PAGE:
Yesterday the Concerned Hotel Owners of Philadelphia published an open letter questioning the wisdom of opening a 700-room hotel in downtown Philadelphia — and particularly with public monies. From the letter:
Philadelphia’s downtown hotel market is not strong enough to absorb another 700 rooms on top of what’s already planned without cannibalizing business from existing properties. The next few years are projected to be generally flat for the Center City hotel market due to moderate increases in supply, but only modest increases in demand and continued pressures on average room rate.
Occupancy currently sits below that of other major East Coast markets, and property revenues are projected to grow far slower than most other major markets over the next three years.
The Coalition contends that the plan for the W and the Element hotels is to attract more demand for the Convention Center, but that the strategy is unrealistic given the Center’s “well-publicized cost issues.” (That latter phrase is a bit of an understatement.) The Coalition doesn’t believe the proposed hotels will attain its optimistic projections of jobs and tax increments. “In fact, we submit that, after adjusting for reductions at other hotel properties… the City may very well end up giving away more money in subsidies than it receives in additional taxes.”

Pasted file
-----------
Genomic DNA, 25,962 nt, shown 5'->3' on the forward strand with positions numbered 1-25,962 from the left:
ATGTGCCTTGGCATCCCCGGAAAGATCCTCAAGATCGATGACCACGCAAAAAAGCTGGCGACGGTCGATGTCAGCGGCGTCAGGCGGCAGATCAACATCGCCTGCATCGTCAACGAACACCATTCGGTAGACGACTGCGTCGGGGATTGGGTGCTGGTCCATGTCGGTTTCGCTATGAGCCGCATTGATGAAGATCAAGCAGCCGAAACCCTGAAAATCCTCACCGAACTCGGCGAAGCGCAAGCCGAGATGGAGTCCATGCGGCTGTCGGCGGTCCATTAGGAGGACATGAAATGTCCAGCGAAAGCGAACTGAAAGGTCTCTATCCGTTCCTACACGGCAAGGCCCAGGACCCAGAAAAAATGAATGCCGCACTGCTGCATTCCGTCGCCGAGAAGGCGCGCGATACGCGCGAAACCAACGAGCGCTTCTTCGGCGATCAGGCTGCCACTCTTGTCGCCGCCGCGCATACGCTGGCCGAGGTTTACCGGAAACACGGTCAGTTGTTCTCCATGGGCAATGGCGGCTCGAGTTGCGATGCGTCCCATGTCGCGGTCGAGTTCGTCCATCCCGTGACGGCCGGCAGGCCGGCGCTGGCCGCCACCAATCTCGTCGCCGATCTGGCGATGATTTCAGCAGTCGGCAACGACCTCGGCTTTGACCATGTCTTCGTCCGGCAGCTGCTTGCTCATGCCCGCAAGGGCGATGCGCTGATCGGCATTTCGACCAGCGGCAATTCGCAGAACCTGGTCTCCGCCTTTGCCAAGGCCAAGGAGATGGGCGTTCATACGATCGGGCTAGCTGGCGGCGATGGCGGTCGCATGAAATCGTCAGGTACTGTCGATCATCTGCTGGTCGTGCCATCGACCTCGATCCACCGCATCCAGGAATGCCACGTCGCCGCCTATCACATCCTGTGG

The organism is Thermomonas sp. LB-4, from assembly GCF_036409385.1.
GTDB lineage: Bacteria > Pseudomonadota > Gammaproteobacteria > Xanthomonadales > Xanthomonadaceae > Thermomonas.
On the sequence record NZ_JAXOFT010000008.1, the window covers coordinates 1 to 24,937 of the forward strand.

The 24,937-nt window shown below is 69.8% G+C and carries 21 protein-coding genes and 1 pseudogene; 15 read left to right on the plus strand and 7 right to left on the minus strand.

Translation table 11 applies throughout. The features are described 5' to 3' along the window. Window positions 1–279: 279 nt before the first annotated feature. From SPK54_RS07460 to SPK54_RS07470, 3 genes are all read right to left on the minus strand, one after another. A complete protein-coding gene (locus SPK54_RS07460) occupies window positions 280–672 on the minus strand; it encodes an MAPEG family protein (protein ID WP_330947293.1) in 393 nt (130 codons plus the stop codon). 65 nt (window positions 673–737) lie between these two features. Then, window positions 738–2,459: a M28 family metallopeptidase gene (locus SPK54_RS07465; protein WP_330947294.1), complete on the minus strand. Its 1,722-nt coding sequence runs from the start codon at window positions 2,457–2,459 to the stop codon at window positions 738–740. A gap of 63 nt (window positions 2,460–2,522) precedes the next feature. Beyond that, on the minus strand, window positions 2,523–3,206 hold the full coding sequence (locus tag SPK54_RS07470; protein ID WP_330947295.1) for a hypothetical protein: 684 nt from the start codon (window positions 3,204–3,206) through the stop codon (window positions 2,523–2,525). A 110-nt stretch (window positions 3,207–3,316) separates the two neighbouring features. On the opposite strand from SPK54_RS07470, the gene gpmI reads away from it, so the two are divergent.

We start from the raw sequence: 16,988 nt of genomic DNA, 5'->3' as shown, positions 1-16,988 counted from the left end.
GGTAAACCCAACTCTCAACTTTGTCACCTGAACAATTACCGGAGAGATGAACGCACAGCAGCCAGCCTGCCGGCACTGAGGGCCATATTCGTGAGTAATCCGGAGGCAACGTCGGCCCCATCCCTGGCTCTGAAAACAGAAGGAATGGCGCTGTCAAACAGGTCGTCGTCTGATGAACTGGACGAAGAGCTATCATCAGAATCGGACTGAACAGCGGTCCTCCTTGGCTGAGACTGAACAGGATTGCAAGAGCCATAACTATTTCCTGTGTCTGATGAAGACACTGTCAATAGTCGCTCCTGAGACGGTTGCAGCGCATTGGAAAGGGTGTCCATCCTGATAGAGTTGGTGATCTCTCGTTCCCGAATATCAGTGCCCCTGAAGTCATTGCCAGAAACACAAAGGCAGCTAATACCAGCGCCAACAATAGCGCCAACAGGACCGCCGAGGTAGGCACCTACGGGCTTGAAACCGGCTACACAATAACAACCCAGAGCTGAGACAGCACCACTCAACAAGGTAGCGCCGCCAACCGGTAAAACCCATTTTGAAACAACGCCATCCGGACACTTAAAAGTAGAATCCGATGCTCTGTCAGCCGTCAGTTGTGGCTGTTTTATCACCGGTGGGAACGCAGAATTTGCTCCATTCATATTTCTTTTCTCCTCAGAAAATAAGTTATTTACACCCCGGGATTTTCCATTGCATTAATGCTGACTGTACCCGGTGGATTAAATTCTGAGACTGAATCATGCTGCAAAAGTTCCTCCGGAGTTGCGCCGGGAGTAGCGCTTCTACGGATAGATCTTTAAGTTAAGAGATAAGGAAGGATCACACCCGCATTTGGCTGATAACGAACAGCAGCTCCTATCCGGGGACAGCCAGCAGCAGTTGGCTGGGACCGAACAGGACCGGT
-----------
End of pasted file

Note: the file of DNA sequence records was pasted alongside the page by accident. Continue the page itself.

The owners say the subsidies are disingenuous; they are only needed "because there is insufficient demand to support a hotel development of this scale...we find it troubling that as Philadelphia’s public schools struggle to find funding, such substantial capital would be invested in a speculative hotel development project."
Is it fair to call this project speculative? Well, at least in terms of its time frame, maybe so. At least that's how it's felt since the Waldorf Astoria deal for that space (1441 Chestnut) fell through in 2008. Part of the problem has been ongoing litigation between Brooks Lenfest and former ownership partners, but Lenfest says the Starwood-owned property would begin construction in January 2014.
Of course, this Coalition--comprised of owners of Le Meridien, the Four Seasons, the Marriott Downtown, Hotel Monaco, Hotel Palomar, Westin, Embassy Suites, the Loews, the Sofitel, and, especially, the adjacent Ritz Carlton--can't be said to be unbiased about a new downtown hotel. Lenfest says as much to PhillyDeals' Joe DiStefano:
"I'm sorry these hotel owners are sort of jealous. All those hotels received substantial subsidies...We think occupancy will be higher for Philadelphia hotels when these are built."